STARKEY, E. E., and J. F. STARKEY. 1973.
Description of an aerial predator alarm call for
mallard (Anas platyrhynchos) ducklings. Condor
STEFANSKI, R. A., and J. B. FALLS. 1972a. A study
of distress calls of song, swamp, and white-throated
sparrows (Aves: Fringillidae). I. Intraspecific
responses and functions. Can. J. Zool. 50:1501-
STEFANSKI, R. A., and J. B. FALLS. 1972b. A study
of distress calls of song, swamp, and white-throated
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SUMMERS, R. W. 1985. The effect of scarers on the
presence of starlings (Sturnus vulgaris) in cherry
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and G. W. CORNER. 1968. Differential heart rate
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origin. J. Wildl. Manage. 32:888-893.
... It is believed that the rise in collision rates is largely due to the increasing number of roads (Unsworth et al. 1993;Debruijn 1994;Mace et al. 1996), and the upgrading of roads, which has resulted in increased vehicle speed (Jones 1994) and volume (Drews 1995;Fahrig et al. 1995;Bruinderink & Hazebroek 1996) on roadways. However, documentation of collisions is often sketchy and incomplete, suggesting that the rate of animal/vehicle collisions, damage to vehicles and injury to animals may all be greater than estimated (e.g., Romin & Bissonnette 1996;Committee 1997;Philcox et al. 1999). ...
... The mean annual number of humans killed or injured in collisions between ungulates and vehicles in Europe (excluding Russia) has been estimated at 507,000 (Bruinderink & Hazebroek 1996). In Australia, 3296 animal/vehicle collisions were reported to police between 1990 and 1994 because they fit police criteria, the vehicle either needed to be towed or humans were injured (Committee 1997). ...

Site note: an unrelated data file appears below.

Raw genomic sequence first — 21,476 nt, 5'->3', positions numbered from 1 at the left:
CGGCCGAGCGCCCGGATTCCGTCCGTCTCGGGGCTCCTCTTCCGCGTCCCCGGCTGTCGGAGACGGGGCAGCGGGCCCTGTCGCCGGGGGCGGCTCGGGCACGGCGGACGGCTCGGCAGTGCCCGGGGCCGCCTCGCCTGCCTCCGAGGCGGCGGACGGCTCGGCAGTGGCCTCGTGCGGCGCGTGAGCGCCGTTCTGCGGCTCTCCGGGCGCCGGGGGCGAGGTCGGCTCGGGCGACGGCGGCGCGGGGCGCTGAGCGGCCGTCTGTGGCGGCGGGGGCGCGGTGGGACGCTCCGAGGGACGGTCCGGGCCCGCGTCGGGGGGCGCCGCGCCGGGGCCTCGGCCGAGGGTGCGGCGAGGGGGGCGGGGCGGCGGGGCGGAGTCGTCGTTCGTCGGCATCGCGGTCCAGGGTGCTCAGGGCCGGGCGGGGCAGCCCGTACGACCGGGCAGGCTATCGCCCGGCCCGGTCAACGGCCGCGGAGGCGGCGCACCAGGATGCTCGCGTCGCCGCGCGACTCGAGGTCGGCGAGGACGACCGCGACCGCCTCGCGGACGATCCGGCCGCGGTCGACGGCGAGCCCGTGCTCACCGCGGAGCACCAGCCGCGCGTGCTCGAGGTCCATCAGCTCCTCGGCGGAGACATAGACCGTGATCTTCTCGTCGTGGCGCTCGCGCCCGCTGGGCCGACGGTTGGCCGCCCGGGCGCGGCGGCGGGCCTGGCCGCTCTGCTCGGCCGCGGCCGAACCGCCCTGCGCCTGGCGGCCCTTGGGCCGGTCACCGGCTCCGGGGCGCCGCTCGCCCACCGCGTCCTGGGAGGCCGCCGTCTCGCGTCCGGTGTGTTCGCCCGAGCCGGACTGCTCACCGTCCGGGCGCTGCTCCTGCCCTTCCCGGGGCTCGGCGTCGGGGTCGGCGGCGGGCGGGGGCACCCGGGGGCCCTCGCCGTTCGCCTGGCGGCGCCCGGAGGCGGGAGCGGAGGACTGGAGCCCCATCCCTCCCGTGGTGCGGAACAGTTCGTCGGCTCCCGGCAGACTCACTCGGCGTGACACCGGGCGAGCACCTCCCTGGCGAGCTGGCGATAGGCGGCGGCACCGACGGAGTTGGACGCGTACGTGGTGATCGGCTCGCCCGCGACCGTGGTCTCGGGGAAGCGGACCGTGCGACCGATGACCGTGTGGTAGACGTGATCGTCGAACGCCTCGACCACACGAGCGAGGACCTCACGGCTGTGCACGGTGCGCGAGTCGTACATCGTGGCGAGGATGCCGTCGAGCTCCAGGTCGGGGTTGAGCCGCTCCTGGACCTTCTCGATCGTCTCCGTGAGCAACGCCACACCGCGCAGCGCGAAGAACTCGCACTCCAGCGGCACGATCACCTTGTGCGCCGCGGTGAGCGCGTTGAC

... Driver experience and awareness can also have an effect on the likelihood of a collision. New drivers, or those unfamiliar with the country or roadways, are more likely to be involved in collisions with animals (Committee 1997). This is particularly true for tourists who may be unaware of 'hot-spots' where collisions occur frequently (Woodward 1994;Committee 1997). ...
... Anti-predatory behaviour in birds has been studied extensively in the field of behavioural ecology. Most of the 90 studies on this topic aim to understand the mental processes that cause learning to occur, and rarely deal with the 91 issue of crop protection (Conover, 1994;Conover and Perito, 1981;Griffin, 2009Griffin, , 2004. Nevertheless, these 92 studies provide valuable fundamental knowledge that can inform us of how a UAV can be converted into a novel 93 predator, which the birds can potentially learn to recognise and avoid in the long term. ...
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Bird damage to commercial crops is a significant problem across the globe, especially for high value crops like wine grapes. Various bird control methods have been developed in the past to reduce bird damage. After a brief review of the current bird damage control strategies, we found the most effective methods, such as netting and hiring a human scarer, rely on intensive manual labour, as well as fragile and costly infrastructure. Whereas the cheaper methods, such as using alarm calls and predator models, are effective for no more than two weeks before the birds habituate to them. We are proposing a novel Unmanned Aerial Vehicle (UAV, more commonly referred to as drone) system incorporating bird psychology for efficient bird damage control. The UAV is equipped with a loud speaker broadcasting distress calls, as well as a crow taxidermy installed on the undercarriage that appears as captured prey. This special UAV configuration is designed to engage birds’ well-established abilities to learn to recognise and avoid novel predators, thus providing the benefit that a long-term fear response towards the UAV can be expected. The initial trials were carried out in vineyards around south-eastern Australia. Results indicated the UAV can deter large pest birds such as ravens and cockatoos in a 50-m radius centred on the UAV for an extended period of time. The UAV can also effectively deter small pest birds such as silvereyes for brief time periods after exposure to the UAV. It is also evident from the results that while one UAV is sufficient to protect vineyards smaller than 25 ha, multiple UAVs are needed to protect a large vineyard effectively.